There won't be as many spots for volunteers close to the action during the vice presidential debate at Centre College on Oct. 11, but tourism officials are busy recruiting anyone who wants to help Danville shine on the national stage.
Jennifer Kirchner, executive director of the Danville-Boyle County Convention and Visitor's Bureau, said her organization is trying to round up 80 volunteers to staff hospitality tables at five local hotels and the Debate Festival. She said people are needed to work four-hour shifts (8 a.m.-noon and 4-8 p.m.) starting Sunday, Oct. 7, until the debate.
Only 12 people had signed up as of Friday afternoon, so Kirchner is hopeful calls to the general public, civic groups and large employers she has contacted will be answered soon. She said the hospitality tables will be important for helping the hoards of travelers find their destination, promoting the area and giving a lasting impression of the town.
"Our hope is that our visitors from all over the world will receive a warm welcome once in Danville," Kirchner said.
Volunteers are required to attend one of several training sessions to prepare them for their work, but Kirchner hopes employees from local businesses and others who interact with public on a regular basis will also take advantage of the one scheduled for 1 p.m. Sept. 24 in the Ewen Room at Centre's Campus Center.
That session, provided by the consortium of area counties in Tour Southeast Kentucky, will feature information from Centre officials as well as STAR (Service, Training, Achievement, Recognition) customer service training. Those who go will learn about listening skills, phone and e-mail etiquette, team work and other tools for dealing with the public.
"It will also be an event that can benefit customer relations long term, so we encourage everyone to invite their employees, coworkers, board members and community partners," Kirchner wrote in an e-mail.
With mere weeks to go before the event, Centre actually has all the help it needs.
Ann Young, director of student life and housing, is reprising her role as the volunteer coordinator for the debate. She said the landscape has changed drastically since the last vice presidential debate, which happened before the Sept. 11, 2001 terrorist attacks, when even major political events had less stringent security measures.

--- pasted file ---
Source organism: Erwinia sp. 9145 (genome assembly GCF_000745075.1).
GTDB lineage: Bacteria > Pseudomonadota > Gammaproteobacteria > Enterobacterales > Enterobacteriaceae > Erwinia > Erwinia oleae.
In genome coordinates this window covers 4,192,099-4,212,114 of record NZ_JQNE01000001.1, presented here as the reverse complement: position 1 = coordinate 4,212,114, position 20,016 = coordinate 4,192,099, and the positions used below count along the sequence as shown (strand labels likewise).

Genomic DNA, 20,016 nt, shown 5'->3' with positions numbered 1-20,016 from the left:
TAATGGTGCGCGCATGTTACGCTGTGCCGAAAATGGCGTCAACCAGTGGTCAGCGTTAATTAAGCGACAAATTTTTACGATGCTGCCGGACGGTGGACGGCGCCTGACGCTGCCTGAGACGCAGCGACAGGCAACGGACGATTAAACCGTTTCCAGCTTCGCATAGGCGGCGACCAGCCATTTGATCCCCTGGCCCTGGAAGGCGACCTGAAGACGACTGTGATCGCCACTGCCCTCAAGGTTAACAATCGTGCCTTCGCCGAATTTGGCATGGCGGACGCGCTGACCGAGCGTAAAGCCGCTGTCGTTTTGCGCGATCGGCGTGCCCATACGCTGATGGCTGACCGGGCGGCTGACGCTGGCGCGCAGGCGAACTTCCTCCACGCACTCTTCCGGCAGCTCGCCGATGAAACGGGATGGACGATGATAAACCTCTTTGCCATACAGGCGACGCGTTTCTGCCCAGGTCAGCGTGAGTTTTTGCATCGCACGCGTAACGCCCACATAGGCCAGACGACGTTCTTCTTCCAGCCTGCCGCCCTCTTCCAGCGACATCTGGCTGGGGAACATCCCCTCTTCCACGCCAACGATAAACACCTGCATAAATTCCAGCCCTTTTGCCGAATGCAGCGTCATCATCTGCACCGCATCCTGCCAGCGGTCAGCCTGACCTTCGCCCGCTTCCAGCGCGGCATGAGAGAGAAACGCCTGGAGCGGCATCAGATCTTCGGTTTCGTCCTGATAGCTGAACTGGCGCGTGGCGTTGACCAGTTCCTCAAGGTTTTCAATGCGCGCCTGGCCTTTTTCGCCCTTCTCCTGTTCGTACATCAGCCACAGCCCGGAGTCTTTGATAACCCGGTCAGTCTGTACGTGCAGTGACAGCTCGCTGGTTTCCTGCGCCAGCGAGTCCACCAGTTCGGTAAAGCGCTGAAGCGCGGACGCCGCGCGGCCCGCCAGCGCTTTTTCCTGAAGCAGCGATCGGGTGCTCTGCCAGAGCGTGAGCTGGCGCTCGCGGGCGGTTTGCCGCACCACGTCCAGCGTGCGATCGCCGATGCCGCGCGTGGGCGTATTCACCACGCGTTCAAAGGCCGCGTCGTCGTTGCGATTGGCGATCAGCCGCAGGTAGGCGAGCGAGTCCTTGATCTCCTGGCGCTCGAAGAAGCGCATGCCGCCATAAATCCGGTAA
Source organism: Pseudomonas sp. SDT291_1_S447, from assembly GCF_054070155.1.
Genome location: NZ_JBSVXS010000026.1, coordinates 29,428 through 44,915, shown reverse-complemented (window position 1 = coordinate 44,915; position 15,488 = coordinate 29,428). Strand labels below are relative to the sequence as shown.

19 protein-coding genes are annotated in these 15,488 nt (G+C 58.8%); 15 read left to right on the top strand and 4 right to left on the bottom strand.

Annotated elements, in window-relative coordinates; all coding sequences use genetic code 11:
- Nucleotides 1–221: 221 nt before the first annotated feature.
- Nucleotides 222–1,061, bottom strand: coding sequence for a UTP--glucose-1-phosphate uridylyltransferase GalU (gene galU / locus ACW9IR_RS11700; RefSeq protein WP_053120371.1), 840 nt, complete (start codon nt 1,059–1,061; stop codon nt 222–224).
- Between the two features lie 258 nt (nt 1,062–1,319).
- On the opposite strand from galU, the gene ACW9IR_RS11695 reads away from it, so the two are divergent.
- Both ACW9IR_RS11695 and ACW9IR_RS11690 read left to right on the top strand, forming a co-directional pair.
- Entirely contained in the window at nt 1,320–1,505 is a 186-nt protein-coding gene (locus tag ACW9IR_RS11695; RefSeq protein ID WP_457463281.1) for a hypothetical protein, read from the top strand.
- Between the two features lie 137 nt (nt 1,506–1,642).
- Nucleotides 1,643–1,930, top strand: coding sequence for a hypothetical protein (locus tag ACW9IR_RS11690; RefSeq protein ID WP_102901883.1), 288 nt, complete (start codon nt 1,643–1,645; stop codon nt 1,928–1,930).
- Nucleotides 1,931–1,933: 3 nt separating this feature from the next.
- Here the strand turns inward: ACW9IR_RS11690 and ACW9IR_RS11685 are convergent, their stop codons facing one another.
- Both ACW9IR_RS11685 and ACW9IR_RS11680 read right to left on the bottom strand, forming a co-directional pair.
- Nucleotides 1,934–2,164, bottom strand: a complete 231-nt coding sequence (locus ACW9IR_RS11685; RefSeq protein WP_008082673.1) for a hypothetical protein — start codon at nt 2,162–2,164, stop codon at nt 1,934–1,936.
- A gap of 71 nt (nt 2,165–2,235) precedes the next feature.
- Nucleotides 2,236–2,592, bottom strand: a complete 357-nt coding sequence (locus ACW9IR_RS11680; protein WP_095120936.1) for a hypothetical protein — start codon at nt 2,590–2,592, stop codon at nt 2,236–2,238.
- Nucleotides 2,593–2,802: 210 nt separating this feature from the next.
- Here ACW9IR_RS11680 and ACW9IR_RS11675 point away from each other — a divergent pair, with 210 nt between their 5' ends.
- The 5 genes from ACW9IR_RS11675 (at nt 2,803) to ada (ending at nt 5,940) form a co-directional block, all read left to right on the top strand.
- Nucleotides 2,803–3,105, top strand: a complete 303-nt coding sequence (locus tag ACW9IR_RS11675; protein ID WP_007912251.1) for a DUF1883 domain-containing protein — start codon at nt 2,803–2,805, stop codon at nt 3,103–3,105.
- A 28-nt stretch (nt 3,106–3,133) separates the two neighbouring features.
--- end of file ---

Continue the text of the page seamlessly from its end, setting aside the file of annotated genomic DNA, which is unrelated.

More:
The college already has the necessary volunteers to perform most of the tasks necessary to pull off the event, Young said. About 400 people in all will be working as volunteers through the school and of those about 250 will be students, who Young said were given priority.
This time credentials are required to be anywhere near the debate hall, the media center and other areas where volunteers could move freely in 2000. While fewer people will be in the main halls, Young said there have to be back-ups to the back-ups for those who do get the plum positions.
"Every job is important, but they won't all be glamor jobs," Young said, adding how difficult it is to try and plug the hundreds of people she would like to give a backstage view of the debate into the limited number of roles.
The total number of volunteers is smaller than last time but their jobs, which haven't been assigned yet, will be vital to making things run smoothly. Young said workers will be asked to do everything from answering phones in the help center or fetching miscellaneous items, to helping to prep and assist at the Debate Festival.
Many alumni are also assigned to work as greeters at airports and hotels in Lexington and Louisville. Although advances in technology since the last debate have made some of the hospitality related volunteer jobs obsolete, Young said there will still be a human touch in the remote locations and on campus.
"You can't replace a personal recommendation for a restaurant or a personal welcome to the community with a website or an iPhone app," Young said.
Danville City Commissioner Kevin Caudill was a volunteer during the last debate, helping check credentials for people entering the Norton Center where the debate will again be held. Caudill did everything from greeting many of the national media members, including 2000 debate moderator Barnard Shaw from CNN, to being a "pizza go-between" when pies were delivered but the delivery driver couldn't get through the barricades.
One of the highlights of his volunteer experience was the arrival of the candidates, when he said a serpentine line of Kentucky State Police cars wove down Walnut Street before circling around the Norton Center parking lot. After several minutes of misdirection, the door opened to one of the cars and Caudill had his brush with the future Vice President — he glimpsed the top of Dick Cheney's head.
Caudill is aware access may be tighter even for those working on the debate, but has told Young he's willing to do anything needed.
"It is just fun to be a part of and feel like you are helping out with something that's so big for the community," Caudill said.